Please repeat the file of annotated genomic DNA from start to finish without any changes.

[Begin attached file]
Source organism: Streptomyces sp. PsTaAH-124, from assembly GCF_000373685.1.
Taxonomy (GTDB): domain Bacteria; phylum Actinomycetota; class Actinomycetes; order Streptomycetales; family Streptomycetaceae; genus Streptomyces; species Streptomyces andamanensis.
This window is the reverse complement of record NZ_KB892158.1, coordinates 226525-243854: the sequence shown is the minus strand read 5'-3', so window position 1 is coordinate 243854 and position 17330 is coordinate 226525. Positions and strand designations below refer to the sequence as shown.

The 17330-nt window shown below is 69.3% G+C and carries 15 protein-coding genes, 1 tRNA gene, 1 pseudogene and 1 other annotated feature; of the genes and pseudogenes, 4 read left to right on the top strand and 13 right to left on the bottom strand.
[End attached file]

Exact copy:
Source organism: Streptomyces sp. PsTaAH-124, from assembly GCF_000373685.1.
Taxonomy (GTDB): domain Bacteria; phylum Actinomycetota; class Actinomycetes; order Streptomycetales; family Streptomycetaceae; genus Streptomyces; species Streptomyces andamanensis.
This window is the reverse complement of record NZ_KB892158.1, coordinates 226525-243854: the sequence shown is the minus strand read 5'-3', so window position 1 is coordinate 243854 and position 17330 is coordinate 226525. Positions and strand designations below refer to the sequence as shown.

The 17330-nt window shown below is 69.3% G+C and carries 15 protein-coding genes, 1 tRNA gene, 1 pseudogene and 1 other annotated feature; of the genes and pseudogenes, 4 read left to right on the top strand and 13 right to left on the bottom strand.